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Posted on April 26th, 2014, by


It is known that a Balanced Literacy Instruction is an effective curricular methodology that is specially designed to integrate different modalities of literacy instruction. The core of this model is an assessment-based planning (Cowen, 2003, p.7). The balanced literacy approach/model can be characterized by the use of authentic texts and the explicit skill instruction. The teacher develops and implements an effective and well-planned comprehensive literary program which reflects a gradual control. In this case, responsibility is shifted from the teacher to the students during the process of learning. According to J. David Cooper, Nancy D. Kiger, Michael D. Robinson, Jill Ann Slansky, and Kathryn H. Au (2011), the balanced, comprehensive approach to literacy instruction ensures that all the students in the group, including native speakers and second language learners can achieve success in literacy (p.16). Today researchers propose different approaches to/models of Balanced Literacy Instruction. The major goal of this paper is to discuss a BLI approach/model that meets the needs of a certain group of students, its foundation theory and the way an effective teacher would implement an instructional program based on this approach/model.


It is clear that each group of learners requires its balanced literacy approach/model because different students have different educational abilities, skills and level of training. According to Vicki L. Cohen and John E. Cowan (2007), by using balanced approach teachers should implement “specific activities that promote literacy within the classroom”ť (p.37).  In this case, literacy classroom will support all the students in the group in literacy development. The students will have an opportunity to use special techniques. According to the research, an effective balanced literacy program is focused on three categories of knowledge that the learners need to know. First of all, it is the so-called local knowledge about reading, including phonics, sound-symbol relationships to read and understand the meaning of words. Secondly, it is global knowledge about reading process, including understanding, interpretation, and responding to the text and the use of some strategies to help in understanding the text. Thirdly, it is the so-called “affective knowledge or love of reading”ť, including positive attitude and feelings and the great desire to read (Cohen & Cowan, p.37).

In our case, the Balanced Literacy Instruction approach/model meets the needs of the group of elementary students because the use of balanced literacy addresses the students’ learning styles. The BLI approach is based on such essential components as word study, guided reading, writing, comprehension strategy instruction, fluency and vocabulary instruction. Word study is focused on the students’ phonemic and phonological awareness skills that should be taught through systematic and explicit instruction.  Phonemic awareness gives an opportunity to notice and effectively work with individual sounds in different spoken words. Writing for elementary students is taught in a special Writer’s Workshop format, in which all students in the group learn to write daily using different activities that help the students in the organization of their thoughts to write on some topic. It may be a personal narrative, or an imaginative story, or writing about some non-fiction topics taken from science and social studies. In guided reading, students are divided into small groups and provided with a high level of support which is focused on the individual reading needs of each student. During guided reading, the students are guided in using not only the context, but also visual cues and structure cues in the stories in order to generate meaning.  Reading strategy instruction is based on comprehension.  The elementary students learn such strategies as visualizing, connecting and predicting, inferring and summarizing. They are asked to read daily for practicing the above mentioned strategies independently with different texts. They learn the major story elements: characters, setting, plot, etc. They work in whole group and small groups, and use paired reading and individual reading. (Metsala & Wharton-McDonald, 1997, p.518).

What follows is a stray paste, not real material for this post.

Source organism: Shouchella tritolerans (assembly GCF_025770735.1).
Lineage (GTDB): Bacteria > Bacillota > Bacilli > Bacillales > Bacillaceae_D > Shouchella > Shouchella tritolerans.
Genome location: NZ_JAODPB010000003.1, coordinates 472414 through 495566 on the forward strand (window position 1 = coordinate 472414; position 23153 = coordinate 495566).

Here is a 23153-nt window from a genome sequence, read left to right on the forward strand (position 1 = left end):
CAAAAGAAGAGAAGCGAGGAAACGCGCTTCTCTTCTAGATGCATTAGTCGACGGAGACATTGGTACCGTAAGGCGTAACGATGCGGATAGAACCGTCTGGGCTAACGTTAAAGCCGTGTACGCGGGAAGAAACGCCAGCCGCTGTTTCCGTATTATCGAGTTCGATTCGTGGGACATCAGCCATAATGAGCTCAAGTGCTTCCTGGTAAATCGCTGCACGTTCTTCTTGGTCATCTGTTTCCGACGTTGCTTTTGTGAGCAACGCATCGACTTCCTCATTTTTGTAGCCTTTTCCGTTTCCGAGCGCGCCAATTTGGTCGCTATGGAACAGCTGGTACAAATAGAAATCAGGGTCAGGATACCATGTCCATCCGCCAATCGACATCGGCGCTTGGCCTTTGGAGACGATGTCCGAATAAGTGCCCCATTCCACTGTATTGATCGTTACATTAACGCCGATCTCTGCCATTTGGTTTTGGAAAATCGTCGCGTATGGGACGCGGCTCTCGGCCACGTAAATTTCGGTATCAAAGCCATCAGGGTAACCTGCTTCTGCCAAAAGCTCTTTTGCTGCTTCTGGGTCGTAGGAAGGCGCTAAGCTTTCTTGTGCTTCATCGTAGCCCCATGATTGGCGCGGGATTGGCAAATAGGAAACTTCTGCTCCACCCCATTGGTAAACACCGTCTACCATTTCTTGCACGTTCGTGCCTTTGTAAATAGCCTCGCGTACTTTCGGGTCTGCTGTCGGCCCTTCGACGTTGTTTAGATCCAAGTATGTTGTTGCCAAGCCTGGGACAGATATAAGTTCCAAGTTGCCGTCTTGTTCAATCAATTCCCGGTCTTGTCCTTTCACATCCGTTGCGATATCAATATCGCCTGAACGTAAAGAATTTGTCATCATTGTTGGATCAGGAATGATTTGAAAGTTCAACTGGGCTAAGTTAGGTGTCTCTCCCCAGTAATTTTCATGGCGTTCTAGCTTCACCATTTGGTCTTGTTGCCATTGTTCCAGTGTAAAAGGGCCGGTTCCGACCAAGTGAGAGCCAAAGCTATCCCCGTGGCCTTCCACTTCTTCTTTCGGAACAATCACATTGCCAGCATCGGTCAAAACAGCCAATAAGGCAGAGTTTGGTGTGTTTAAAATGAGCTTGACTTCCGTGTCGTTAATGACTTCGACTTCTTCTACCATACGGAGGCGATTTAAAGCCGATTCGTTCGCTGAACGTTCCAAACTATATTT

In our case, it will be better to use Bruner’s spiral curriculum (Kridel, 2010, p.808). Bruner’s model of the spiral curriculum is an effective element of educational philosophy which suggests that the students of this or that group should constantly return to the basic ideas as new concepts and subjects are added to the curriculum.

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